Data Collection for Smart LDAR - Optical Imaging



Use of infrared cameras to discover gaseous VOCs as part of a Fugitive Emissions Leak Detection And Repair (LDAR) regulatory compliance program is new to the chemical processing and oil refining industry.  When performing inspections using optical imaging cameras, there is a need for compliance record keeping.  The person using an optical imaging camera to find leaks must also record what they see and save it as a digital video file.   This paper compares LDAR inspection processes that have been used for decades (Method 21 and Visual) with a new alternate inspection process designed around the use of optical imaging technology.  A new test type, Enhanced Visual Inspection, is introduced here for the first time.   Also discussed are operational and manpower issues to be considered when planning an initiative to use optical imaging for LDAR compliance.   This paper introduces the SmartRoute(tm) concept.  SmartRoute(tm) is a simple, low cost and effective work process for collecting video data in the field, storing it in a database, and recalling it for purposes of repair, compliance validation, and LDAR program auditing.




A lot of thought and effort has been put into the work practice of using Infrared Cameras for compliance with Leak Detection and Repair requirements. Significant financial resources are being spent to make this real. We just don’t get a whole lot of “new” when it comes to Leak Detection and Repair; so seeing these developments makes for an exciting time.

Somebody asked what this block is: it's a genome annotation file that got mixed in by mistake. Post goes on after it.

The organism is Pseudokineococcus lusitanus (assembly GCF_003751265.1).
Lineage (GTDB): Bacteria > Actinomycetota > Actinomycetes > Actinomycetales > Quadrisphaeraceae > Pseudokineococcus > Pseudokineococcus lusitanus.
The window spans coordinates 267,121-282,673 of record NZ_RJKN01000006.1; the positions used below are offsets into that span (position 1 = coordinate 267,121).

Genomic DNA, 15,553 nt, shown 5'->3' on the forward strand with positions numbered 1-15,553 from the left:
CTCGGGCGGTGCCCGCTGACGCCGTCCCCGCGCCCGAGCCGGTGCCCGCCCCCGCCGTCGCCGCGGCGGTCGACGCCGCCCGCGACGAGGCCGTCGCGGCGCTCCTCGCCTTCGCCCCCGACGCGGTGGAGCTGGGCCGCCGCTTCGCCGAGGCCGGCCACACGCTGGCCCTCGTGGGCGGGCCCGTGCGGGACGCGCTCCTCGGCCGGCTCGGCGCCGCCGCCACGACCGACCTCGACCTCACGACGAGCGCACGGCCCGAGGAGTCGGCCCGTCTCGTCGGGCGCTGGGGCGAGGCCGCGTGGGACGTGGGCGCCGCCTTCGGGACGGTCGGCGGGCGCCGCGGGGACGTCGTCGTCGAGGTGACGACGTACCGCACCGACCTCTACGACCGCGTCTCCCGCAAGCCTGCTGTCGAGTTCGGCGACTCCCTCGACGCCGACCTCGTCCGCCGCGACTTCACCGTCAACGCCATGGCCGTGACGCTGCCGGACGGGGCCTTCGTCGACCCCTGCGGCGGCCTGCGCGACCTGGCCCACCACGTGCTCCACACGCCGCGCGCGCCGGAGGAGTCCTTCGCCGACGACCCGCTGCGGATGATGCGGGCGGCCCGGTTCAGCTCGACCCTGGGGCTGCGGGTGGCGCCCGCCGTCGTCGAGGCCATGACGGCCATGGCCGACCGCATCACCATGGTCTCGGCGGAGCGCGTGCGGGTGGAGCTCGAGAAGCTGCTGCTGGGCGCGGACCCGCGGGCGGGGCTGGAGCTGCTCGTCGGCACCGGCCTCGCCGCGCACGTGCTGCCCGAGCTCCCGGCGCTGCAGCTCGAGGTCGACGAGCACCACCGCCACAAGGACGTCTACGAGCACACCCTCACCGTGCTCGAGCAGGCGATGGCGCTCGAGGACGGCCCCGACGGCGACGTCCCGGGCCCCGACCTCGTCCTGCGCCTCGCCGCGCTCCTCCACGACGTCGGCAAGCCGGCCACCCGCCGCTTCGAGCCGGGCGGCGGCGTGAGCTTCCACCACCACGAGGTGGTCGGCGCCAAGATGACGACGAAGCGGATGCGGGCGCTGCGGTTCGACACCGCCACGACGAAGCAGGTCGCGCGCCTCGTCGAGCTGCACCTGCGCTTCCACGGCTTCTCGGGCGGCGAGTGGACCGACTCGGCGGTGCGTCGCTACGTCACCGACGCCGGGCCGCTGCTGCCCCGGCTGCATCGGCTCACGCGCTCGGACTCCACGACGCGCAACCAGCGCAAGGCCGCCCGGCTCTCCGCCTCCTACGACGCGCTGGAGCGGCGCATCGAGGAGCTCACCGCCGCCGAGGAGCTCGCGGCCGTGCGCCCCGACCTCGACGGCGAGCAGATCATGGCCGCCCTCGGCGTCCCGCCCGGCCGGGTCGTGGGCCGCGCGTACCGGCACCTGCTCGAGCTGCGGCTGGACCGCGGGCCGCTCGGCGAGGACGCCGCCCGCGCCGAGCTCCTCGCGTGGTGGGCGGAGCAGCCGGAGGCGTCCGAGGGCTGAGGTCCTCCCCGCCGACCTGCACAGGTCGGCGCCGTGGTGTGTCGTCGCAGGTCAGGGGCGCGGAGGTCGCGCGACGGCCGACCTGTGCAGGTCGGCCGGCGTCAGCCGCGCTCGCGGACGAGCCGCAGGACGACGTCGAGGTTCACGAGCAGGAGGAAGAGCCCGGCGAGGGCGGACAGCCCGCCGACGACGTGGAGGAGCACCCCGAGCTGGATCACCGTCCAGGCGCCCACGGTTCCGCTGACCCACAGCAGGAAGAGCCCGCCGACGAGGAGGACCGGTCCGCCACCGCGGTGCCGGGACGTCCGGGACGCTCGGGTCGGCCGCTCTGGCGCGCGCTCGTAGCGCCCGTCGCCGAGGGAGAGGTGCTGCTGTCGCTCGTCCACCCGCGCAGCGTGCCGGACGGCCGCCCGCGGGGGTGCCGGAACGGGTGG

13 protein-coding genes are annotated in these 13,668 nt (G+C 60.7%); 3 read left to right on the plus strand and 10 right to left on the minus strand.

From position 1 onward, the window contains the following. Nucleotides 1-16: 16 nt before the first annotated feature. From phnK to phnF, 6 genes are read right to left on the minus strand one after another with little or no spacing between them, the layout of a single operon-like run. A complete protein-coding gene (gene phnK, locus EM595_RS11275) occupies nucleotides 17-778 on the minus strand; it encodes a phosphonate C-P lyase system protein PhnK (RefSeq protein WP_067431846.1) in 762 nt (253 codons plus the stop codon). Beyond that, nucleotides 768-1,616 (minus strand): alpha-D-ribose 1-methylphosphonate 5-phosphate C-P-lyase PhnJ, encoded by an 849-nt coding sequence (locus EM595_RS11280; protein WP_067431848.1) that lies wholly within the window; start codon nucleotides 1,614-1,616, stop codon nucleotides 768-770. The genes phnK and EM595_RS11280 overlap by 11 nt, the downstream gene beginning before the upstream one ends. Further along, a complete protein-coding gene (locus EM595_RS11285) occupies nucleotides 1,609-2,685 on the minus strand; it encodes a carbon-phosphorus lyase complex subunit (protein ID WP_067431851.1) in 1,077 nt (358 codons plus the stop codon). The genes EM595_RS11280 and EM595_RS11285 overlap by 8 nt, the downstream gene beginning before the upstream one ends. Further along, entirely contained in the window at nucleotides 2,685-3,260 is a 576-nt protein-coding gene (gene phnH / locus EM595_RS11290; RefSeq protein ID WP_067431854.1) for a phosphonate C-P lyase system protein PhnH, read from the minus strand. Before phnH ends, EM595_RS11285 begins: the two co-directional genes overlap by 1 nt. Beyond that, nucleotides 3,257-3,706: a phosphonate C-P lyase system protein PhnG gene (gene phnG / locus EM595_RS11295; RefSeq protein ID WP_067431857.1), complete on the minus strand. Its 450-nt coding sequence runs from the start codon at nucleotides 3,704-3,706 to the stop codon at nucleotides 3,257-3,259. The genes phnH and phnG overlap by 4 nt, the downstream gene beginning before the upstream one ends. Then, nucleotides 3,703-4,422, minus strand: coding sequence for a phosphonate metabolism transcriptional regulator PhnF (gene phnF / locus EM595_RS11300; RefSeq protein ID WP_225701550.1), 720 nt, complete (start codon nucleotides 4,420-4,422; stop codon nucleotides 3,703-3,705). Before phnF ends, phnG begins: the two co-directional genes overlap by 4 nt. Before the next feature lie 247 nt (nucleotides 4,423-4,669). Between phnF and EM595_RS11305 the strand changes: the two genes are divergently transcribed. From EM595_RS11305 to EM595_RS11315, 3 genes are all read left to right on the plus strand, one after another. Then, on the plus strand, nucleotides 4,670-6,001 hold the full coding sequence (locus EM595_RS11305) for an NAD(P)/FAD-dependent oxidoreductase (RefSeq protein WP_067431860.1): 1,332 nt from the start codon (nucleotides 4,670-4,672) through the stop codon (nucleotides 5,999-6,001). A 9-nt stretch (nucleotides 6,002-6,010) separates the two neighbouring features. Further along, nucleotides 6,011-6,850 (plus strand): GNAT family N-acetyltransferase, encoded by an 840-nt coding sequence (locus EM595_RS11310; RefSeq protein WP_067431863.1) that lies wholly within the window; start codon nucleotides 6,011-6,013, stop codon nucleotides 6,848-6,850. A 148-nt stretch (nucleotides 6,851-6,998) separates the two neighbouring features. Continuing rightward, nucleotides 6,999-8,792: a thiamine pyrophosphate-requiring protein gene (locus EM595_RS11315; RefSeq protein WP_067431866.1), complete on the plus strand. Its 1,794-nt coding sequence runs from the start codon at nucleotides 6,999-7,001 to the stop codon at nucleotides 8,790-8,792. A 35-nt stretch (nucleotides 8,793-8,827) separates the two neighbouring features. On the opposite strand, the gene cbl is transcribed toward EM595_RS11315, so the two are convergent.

There are a number of facilities that are currently using the FLIR GasFindIR™ camera as part of their LDAR programs. They are having great success reducing overall emissions by finding and repairing leaking components, basically going above and beyond what Method 21 requires. Some of the more compelling things we are hearing is how much time and money is being saved by making an Optical Imaging inspection part of the repair cycle for component found leaking using Method 21. The ability to literally “see” exactly what is leaking and where it is leaking is transforming the “and Repair” part of Leak Detection and Repair.


I want to talk about something that is not getting a whole lot of attention in the circles where IR imaging for LDAR is being discussed. The topic is Data Collection and LDAR Data Management for Optical Imaging. I want to discuss how these mesh and present a meaningful workflow so that you can take advantage of your existing LDAR application for scheduling inspections and storing historical inspection information.

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